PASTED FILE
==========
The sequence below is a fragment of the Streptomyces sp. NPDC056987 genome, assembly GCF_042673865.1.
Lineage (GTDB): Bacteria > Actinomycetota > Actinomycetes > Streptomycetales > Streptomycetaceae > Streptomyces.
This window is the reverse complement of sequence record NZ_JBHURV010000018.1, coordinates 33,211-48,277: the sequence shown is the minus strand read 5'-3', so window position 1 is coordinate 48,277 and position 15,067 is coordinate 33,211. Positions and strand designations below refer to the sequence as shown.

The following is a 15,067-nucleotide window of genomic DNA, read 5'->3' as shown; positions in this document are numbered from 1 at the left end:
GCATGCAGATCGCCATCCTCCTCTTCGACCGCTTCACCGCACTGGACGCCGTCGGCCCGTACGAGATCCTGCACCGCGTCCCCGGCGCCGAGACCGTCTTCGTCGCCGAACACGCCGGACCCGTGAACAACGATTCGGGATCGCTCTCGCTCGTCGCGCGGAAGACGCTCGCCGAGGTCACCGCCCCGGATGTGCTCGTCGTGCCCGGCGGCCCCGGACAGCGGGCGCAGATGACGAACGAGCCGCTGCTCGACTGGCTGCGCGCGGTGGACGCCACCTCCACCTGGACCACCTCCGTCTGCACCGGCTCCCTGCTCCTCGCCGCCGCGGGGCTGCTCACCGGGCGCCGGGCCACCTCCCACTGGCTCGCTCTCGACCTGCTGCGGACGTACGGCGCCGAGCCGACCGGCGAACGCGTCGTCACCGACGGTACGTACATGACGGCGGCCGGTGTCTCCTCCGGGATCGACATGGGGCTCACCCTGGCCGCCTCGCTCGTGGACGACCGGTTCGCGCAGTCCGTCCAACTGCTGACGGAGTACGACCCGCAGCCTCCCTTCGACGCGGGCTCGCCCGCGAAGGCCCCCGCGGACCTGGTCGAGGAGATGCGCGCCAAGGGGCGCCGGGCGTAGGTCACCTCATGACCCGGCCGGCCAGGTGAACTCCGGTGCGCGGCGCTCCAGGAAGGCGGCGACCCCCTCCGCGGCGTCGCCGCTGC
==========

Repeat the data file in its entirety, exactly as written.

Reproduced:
The sequence below is a fragment of the Streptomyces sp. NPDC056987 genome, assembly GCF_042673865.1.
Lineage (GTDB): Bacteria > Actinomycetota > Actinomycetes > Streptomycetales > Streptomycetaceae > Streptomyces.
This window is the reverse complement of sequence record NZ_JBHURV010000018.1, coordinates 33,211-48,277: the sequence shown is the minus strand read 5'-3', so window position 1 is coordinate 48,277 and position 15,067 is coordinate 33,211. Positions and strand designations below refer to the sequence as shown.

The following is a 15,067-nucleotide window of genomic DNA, read 5'->3' as shown; positions in this document are numbered from 1 at the left end:
GCATGCAGATCGCCATCCTCCTCTTCGACCGCTTCACCGCACTGGACGCCGTCGGCCCGTACGAGATCCTGCACCGCGTCCCCGGCGCCGAGACCGTCTTCGTCGCCGAACACGCCGGACCCGTGAACAACGATTCGGGATCGCTCTCGCTCGTCGCGCGGAAGACGCTCGCCGAGGTCACCGCCCCGGATGTGCTCGTCGTGCCCGGCGGCCCCGGACAGCGGGCGCAGATGACGAACGAGCCGCTGCTCGACTGGCTGCGCGCGGTGGACGCCACCTCCACCTGGACCACCTCCGTCTGCACCGGCTCCCTGCTCCTCGCCGCCGCGGGGCTGCTCACCGGGCGCCGGGCCACCTCCCACTGGCTCGCTCTCGACCTGCTGCGGACGTACGGCGCCGAGCCGACCGGCGAACGCGTCGTCACCGACGGTACGTACATGACGGCGGCCGGTGTCTCCTCCGGGATCGACATGGGGCTCACCCTGGCCGCCTCGCTCGTGGACGACCGGTTCGCGCAGTCCGTCCAACTGCTGACGGAGTACGACCCGCAGCCTCCCTTCGACGCGGGCTCGCCCGCGAAGGCCCCCGCGGACCTGGTCGAGGAGATGCGCGCCAAGGGGCGCCGGGCGTAGGTCACCTCATGACCCGGCCGGCCAGGTGAACTCCGGTGCGCGGCGCTCCAGGAAGGCGGCGACCCCCTCCGCGGCGTCGCCGCTGC